39 of 41 people found the following review helpful By an customer on January 21, 2000
Format: Hardcover
This is an amazing book! I use it every single time that I edit anything, and this is one book I don't mind carrying with me to clients' sites. Garner's book has extensive coverage of most aspects of our language, broken down by individual words and phrases; his thorough cross-referencing helps the user successfully navigate throughout the entire book. Garner provides numerous examples of correct and incorrect usage of every word covered, and for each incorrect usage, he provides a suggested revision. If more than one variation of a word usage or phrase is possible (e.g., "different from" vs. "different than"), Garner tells the reader which term or phrase is used more frequently (or is more preferable) under which circumstances. It is so refreshing to see a book that provides so many rewrites instead of just criticizing poor word usage/style; the rewrites alone provide invaluable assistance to the writer and editor alike. To top if off, Garner's writing style is humorous, friendly, and quite approachable-not a hint of arrogance or condescension. Garner's upbeat, helpful attitude, along with his citing of many examples of venerable publications/authors erring in some way, makes it very difficult to feel bad about not knowing the proper usage of some word or phrase. My only criticism of his book is that he doesn't cover every single word or phrase that vexes me-but this is a minor "nit" and doesn't occur often enough to deter me from using his book on a daily basis and recommending his book to all my colleagues.
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27 of 28 people found the following review helpful By A Customer on August 22, 2000
Format: Hardcover
I bought both Lovinger's book (Penguin) and Bryan A. Garner's book for a reference library, and I find Garner's book much more thorough. Just opening up both books and comparing the type sizes and layouts shows how much more information is packed into Garner's book than Lovinger's. Garner is also meticulous about citing where he found his examples. The citations give the usage heft very much like the historical examples given for definitions in the OED. To be fair, Lovinger provides good examples, too, but they don't include the citation and are probably constructions of the author rather than real-world examples. Garner's book stands taller than Lovinger's because it also includes rehtorical and grammatical entries as well as word and usage entries. You won't find an entry for "ergative verbs" or "etymology" or "euphuism," to name just a random few from the Es. Wouldn't you rather have a usage dictionary that contains such things in case you ever want to know more about them? For these reasons, I'd say go with Garner's book. (That is, if you need something more detailed and contemporary than the second edition of H. W. Fowler's Modern English Usage; the best there is.)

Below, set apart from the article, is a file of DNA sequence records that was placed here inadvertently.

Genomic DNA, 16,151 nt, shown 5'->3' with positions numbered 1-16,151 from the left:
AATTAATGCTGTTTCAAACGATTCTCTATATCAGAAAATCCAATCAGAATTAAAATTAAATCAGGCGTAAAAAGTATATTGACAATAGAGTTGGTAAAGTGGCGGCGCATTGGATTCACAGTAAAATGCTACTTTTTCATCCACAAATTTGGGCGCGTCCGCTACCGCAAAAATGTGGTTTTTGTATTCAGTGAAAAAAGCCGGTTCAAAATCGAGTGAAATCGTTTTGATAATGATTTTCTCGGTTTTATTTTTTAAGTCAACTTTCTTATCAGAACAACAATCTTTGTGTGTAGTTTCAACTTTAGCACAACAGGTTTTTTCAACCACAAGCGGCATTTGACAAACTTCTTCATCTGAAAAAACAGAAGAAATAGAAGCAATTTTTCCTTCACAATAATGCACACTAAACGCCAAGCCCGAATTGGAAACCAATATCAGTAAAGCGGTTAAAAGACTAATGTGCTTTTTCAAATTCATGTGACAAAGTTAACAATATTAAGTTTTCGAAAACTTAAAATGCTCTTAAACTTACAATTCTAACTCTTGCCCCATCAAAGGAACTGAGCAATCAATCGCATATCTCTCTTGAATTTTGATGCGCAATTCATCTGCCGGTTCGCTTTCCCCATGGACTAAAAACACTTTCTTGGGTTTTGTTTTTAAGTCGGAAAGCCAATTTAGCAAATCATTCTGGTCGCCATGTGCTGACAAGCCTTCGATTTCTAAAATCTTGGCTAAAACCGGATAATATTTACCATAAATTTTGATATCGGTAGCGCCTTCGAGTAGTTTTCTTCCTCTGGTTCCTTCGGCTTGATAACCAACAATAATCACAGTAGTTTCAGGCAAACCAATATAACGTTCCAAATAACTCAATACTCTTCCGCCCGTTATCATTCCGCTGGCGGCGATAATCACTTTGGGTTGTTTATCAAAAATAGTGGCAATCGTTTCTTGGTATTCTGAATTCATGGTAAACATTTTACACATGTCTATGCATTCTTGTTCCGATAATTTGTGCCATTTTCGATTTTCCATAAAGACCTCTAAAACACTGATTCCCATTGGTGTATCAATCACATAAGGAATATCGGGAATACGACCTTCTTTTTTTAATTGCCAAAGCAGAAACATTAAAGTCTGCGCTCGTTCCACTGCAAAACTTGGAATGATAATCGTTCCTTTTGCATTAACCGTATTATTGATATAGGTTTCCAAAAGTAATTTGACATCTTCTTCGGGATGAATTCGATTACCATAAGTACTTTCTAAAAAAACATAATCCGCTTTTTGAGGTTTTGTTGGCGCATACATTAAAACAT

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21 of 22 people found the following review helpful By A Customer on April 19, 1999
Format: Hardcover
Mr. Garner's book should be on your bookshelf if you want to be recognized for excellent usage of English. To illustrate good and bad usage, DMAU is full of documented examples from books and periodicals, as well as references to Fowler and Follet. Fortunately, Mr. Garner knows more often than not which contemporary usage battles to take sides on and which are better left conceded to the "liberal linuguists." Thus, the reader can focus on the goal of developing crisp, clear meaning in written and oral communication. Because poor communication is so prevelent in business and industry, you can be recognized as a "transaction cost" cutter in your organization if you master the techniques laid out by Mr. Garner. And with that kind of recognition, the book is sure to pay for itself several times over.
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14 of 14 people found the following review helpful By A Customer on December 11, 2002
Format: Hardcover
Here's something that should make language lovers sit up and take notice: a thorough, gently entertaining but always informative book about the American language, written by a lawyer, in plain English.
For those who love the language, those who revere H.W. Fowler, John Bremner or Theodore Bernstein, but don't need the posturing or pomposity that sometimes accompanies columns or books on language, or those who simply enjoy wandering through the pages of a book that examines and comments upon commas, virgules, variants, Bryan A. Garner's Dictionary of Modern American Usage is the book to read.
Garner takes on all manner of problems, from the proper way to use the word each, to Hobson's Choice, to ordinance vs. ordnance and hundreds of other misuses and misunderstandings about American usage.
Most entries are quite short, as in the notation that "meld together" is a redundancy, while others, such as the entry on mendacity/mendicity/mendicancy, detail the distinctions that should be made in using these similar-sounding words. Most entries are accompanied by good, contemporary examples, but are sometimes explained through citations of older works.
The book is quite long,707 pages of entries in the hardcover edition, but worth the time of anyone who wants to brush up language skills, rediscover old rules, dispose of some other old rules, or broaden understanding of the differences between American and British usage.
Garner frequently cites newspapers and magazines when pointing out correct usage or mistakes, which makes the material fresh and relevant:
Comprise and compose: If the whole comprises the parts, the reverse can't be true, e.g., "Of the 50 stocks that comprise the index, 40 had gains...", From Florida Today, June 15, 1997.